(picture by the Wife)

One more time on my Big Yellow Beast

 In short, it was a very good ride for me. And since my new tri bike is on it's way here, this was the last race for my Big Yellow Beast. It held up like a champ, but now it is time to put it out to pasture. The best part of the bike was passing the viewing area and hearing my little ones cheering me on!
 I raced right up to the dismount area where Mom and Dad were located, and hopped off the bike and into T2.
T2 - 2:22 Out of the bike shorts and back into the running shorts. Tired, jelly legs and my right leg started feeling... twingy.
Run leg 2, 2 miles - 28:52
 (picture by the Wife)

Heading out.
VERY small stride,
Fighting a cramp in the leg.
 I knew I was in trouble when I started running out of the transition area. The twinge in my right calf muscle seemed to be preparing to knot into a very painful cramp. I have had zero trouble with cramps in this 13 months of tri training, and can only remember two other times in my life when my legs cramped up. Once in a high school swim practice, and once during a run in boot camp. I remembered the pain very well and was more than worried that my calf would turn into a rubber pretzel and stop me completely. I hobble/ran as far as I could past the crowds, willing myself to keep jogging and try to appear as if all was well. My stride felt more like a short shuffle as I ran past my Wife and Kids again who cheered me wildly. The Wife later said that I looked like I was hurting when I went past, and indeed I was. So much for my acting skills. I went about a third of a mile before the calf threats turned extra painful and I needed to stop to stretch that pesky muscle. I walked and shook my leg and stretched the calf, and jogged a bit again. To no avail for the whole first half of the run. Finally by the turn around, my leg relaxed and I felt like I could run again. So while I spent the first mile limping along and walking more than I would have liked, I spent the great majority of the second mile actually running!
 (picture by the Wife)
feeling MUCH better! I'm actually running with a little speed.
 As I approached the finish, I saw the Wife and my kiddos cheering me on, my parents and friend Matt cheering me on, and I turned on the speed! ... Seriously, I have GOT to work on my run. I had NO speed left, so I kept up my jogging pace and finished with my hands in the air and a smile on my face.
1:40:19 was my finish time.  When I compare it to last years performance it comes out a little like this. Matt and I decided that adding 10 minutes for a swim portion would be fair, as the swim itself would be faster, but the extra time would account for transition and energy lost during the swim. So adding 10 mikes to my time would be around 1:50. That's a full 13 minutes faster than last year! More directly, if we compare the two bike portions, I went from 1:03:00, or 14.7 MPH, to a 55:26, or 16.8 mph! That is a huge improvement from last year! I also shaved a few minutes off my run time, but probably because it was broken into the two sections.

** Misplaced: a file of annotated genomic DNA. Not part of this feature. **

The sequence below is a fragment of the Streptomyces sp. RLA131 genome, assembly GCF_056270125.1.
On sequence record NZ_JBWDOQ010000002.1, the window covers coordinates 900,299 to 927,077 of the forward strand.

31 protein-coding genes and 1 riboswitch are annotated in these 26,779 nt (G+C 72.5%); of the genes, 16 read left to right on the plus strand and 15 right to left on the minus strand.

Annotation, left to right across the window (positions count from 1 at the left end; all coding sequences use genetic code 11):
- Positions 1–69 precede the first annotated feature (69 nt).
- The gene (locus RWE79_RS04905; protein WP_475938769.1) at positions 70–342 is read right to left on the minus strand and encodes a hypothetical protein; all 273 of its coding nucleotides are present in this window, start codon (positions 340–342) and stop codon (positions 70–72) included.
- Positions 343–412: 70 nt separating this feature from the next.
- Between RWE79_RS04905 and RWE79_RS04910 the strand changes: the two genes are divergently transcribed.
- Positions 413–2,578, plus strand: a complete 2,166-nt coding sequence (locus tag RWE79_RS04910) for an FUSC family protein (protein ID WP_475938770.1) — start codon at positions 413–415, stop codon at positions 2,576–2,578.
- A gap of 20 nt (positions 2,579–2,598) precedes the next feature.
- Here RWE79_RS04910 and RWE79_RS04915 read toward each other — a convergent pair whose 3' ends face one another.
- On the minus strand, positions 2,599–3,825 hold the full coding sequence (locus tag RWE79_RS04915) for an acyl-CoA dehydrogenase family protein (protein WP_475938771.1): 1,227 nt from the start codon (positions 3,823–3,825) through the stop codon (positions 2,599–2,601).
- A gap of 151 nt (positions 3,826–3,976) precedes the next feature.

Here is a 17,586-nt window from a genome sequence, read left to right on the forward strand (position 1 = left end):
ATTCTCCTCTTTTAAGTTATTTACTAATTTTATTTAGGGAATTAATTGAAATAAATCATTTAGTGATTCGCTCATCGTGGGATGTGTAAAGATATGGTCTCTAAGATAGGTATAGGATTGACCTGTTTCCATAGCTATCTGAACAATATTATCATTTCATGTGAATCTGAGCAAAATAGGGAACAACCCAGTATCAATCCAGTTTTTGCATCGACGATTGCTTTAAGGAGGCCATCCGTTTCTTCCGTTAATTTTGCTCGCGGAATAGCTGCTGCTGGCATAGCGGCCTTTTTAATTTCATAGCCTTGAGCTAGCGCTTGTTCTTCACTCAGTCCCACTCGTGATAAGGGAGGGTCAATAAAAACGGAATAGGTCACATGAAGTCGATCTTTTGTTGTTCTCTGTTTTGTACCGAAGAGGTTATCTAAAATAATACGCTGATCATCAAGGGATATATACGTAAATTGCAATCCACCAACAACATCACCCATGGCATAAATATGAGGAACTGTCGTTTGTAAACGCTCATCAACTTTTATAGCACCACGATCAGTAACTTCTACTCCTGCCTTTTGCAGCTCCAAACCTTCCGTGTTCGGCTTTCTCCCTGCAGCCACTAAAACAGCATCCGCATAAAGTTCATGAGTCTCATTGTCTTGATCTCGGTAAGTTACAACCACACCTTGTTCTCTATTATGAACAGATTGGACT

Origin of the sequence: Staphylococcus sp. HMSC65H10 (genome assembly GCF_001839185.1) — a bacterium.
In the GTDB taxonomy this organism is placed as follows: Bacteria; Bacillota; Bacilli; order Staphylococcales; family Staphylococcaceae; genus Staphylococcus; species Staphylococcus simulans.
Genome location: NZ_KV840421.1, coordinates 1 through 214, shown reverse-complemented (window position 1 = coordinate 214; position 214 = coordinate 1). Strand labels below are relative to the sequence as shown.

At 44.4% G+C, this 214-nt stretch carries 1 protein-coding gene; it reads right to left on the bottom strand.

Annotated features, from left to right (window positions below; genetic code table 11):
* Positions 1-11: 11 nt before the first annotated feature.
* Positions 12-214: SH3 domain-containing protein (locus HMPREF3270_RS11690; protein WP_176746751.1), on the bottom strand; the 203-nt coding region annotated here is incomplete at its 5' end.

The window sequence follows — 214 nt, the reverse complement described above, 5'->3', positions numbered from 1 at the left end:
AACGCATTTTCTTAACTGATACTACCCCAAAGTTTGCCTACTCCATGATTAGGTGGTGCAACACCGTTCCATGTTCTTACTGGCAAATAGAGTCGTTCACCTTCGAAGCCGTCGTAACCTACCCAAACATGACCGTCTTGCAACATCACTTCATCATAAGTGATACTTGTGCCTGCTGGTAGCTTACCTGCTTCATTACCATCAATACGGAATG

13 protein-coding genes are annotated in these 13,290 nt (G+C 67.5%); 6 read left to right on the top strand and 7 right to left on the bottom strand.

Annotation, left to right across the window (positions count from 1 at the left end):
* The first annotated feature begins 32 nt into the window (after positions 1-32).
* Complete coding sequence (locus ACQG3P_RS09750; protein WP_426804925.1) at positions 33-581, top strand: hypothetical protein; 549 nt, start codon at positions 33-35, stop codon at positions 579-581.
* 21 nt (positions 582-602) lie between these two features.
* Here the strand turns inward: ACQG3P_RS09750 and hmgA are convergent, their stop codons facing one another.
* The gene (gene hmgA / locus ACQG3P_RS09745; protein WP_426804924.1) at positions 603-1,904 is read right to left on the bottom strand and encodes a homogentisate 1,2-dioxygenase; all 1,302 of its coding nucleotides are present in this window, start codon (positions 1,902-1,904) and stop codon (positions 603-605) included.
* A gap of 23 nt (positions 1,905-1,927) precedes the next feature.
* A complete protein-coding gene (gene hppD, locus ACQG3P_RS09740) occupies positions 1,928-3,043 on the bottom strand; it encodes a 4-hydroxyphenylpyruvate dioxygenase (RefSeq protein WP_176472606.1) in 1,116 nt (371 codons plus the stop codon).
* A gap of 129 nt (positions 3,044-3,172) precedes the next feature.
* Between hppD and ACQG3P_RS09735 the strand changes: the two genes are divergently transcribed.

(picture by Mom)

Matt and I in our spiffy new HGT shirts.
I can't compare these two years very well. But I did have a very fun day with friends and family in a beautiful location. This was my last tri of the season. Soon I will be posting some goals for the next season. I am hooked on this tri thing!

More Later

Monday, August 15, 2011

Lessons from the Odonata Files

Being new to something can lead to making a few mistakes. A lack of knowledge in a subject leads to dependence on those with more knowledge. And sometimes there is plain old being clueless to blame.

The Boyo and I have been learning a great many thing about the world of Odonates, or Dragonflies, as I've posted before. I've been working on my photography skills by shooting them for posterity when they cooperate. The Boyo has been spotting them, and pointing them out to me.

Such was the case in our garden at the end of July when we saw this pretty girl...

My initial reaction was that it was a Ruby Meadowhawk. Why? Because if you go to the Odonata Central website, they have really friendly lists of dragonflies and damselflies found in your specific county!  Our list had 18 species. The Boyo and I added the 19th, species last week, much to our excitement. Then I saw that most of the records in our county were from the DOT project done back in 2004, so I decided to add my recent finds to our list as well.

I submitted the Widow Skimmer...

The Halloween Pennant...

And the Ruby Meadowhawk.  Well, the Widow and the Halloween Pennant were both confirmed, but the Ruby was still pending a few days later. In the mean time, I had found the Minnesota Odonata Survey Project, and they have a facebook page, so I joined it to ask what they thought of my Ruby Meadowhawk. They have some wicked knowledgable folks there and they gently corrected my ID and said that I had recorded a Band-winged Meadowhawk instead. 

I looked up a picture of the Band-winged, compared it to mine and a picture of the Ruby, and sure enough there were little differences that I had missed, indeed making it a picture of a Band-winged Meadowhawk, and our SECOND county record!

Now, to be fair, it seems that getting county records is pretty common due to the lack of recording of odonates in most areas. But for the Boyo and I, having two of our four recorded odonates be county records is pretty exciting! He wants to keep hunting them and find a brand new species that we can name. I'll admit that sounds pretty cool to me, too. However unlikely.